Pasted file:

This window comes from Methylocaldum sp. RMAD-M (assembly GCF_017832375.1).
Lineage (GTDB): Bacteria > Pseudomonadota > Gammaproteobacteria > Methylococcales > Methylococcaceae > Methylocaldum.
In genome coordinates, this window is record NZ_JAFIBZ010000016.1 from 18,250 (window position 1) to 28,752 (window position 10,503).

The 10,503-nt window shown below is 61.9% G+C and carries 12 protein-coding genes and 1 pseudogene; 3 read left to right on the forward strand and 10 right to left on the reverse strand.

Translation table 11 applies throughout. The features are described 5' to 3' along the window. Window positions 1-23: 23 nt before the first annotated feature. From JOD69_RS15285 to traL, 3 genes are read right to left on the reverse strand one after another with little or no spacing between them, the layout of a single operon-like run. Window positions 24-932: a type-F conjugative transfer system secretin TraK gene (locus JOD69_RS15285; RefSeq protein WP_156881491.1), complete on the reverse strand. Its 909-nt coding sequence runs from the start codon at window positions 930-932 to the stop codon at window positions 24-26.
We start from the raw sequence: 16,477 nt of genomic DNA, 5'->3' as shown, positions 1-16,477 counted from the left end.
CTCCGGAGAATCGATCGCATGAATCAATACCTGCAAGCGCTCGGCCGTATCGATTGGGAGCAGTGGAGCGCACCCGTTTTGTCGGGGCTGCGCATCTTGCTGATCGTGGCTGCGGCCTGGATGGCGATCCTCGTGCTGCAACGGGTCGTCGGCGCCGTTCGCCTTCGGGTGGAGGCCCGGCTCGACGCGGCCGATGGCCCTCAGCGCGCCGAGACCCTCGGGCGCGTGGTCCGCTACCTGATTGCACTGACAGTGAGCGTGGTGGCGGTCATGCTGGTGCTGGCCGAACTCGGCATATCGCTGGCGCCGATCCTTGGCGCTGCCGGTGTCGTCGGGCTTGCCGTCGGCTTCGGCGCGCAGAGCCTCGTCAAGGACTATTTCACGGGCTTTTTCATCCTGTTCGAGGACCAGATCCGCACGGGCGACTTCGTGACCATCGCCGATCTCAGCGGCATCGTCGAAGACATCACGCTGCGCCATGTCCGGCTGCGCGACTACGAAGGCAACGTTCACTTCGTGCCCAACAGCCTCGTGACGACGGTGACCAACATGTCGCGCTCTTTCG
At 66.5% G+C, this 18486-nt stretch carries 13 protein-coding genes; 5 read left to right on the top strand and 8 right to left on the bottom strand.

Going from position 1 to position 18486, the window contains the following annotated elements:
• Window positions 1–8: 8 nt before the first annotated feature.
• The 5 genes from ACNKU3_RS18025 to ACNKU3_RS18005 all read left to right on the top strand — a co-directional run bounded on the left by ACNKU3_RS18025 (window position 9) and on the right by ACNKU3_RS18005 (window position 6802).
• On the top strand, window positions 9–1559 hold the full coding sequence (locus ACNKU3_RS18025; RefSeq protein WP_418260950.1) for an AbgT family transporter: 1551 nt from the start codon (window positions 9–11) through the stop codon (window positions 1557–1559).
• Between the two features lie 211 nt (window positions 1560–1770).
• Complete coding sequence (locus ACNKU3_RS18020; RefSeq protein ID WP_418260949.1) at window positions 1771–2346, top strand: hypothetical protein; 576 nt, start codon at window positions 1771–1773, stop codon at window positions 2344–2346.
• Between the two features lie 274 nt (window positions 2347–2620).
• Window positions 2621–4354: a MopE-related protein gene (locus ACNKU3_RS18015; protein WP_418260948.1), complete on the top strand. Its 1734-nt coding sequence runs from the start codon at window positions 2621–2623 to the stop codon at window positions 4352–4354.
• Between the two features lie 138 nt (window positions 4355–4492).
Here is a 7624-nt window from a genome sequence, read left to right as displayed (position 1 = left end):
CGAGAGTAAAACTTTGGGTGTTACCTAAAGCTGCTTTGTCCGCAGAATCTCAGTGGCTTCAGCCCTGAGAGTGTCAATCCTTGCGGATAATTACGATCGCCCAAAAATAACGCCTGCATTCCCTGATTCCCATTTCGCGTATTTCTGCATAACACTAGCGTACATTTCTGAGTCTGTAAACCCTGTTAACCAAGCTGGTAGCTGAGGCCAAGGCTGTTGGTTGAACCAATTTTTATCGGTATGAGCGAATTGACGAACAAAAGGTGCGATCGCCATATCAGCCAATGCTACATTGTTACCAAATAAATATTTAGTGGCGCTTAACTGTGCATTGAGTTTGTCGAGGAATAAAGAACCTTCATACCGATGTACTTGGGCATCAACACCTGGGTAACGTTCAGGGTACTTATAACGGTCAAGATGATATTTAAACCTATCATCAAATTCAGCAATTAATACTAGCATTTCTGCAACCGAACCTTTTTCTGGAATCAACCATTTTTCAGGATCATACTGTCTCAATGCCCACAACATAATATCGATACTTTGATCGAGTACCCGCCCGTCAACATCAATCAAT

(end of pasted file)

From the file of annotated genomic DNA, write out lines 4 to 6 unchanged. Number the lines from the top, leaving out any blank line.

The 10,503-nt window shown below is 61.9% G+C and carries 12 protein-coding genes and 1 pseudogene; 3 read left to right on the forward strand and 10 right to left on the reverse strand.

Translation table 11 applies throughout. The features are described 5' to 3' along the window. Window positions 1-23: 23 nt before the first annotated feature. From JOD69_RS15285 to traL, 3 genes are read right to left on the reverse strand one after another with little or no spacing between them, the layout of a single operon-like run. Window positions 24-932: a type-F conjugative transfer system secretin TraK gene (locus JOD69_RS15285; RefSeq protein WP_156881491.1), complete on the reverse strand. Its 909-nt coding sequence runs from the start codon at window positions 930-932 to the stop codon at window positions 24-26.
We start from the raw sequence: 16,477 nt of genomic DNA, 5'->3' as shown, positions 1-16,477 counted from the left end.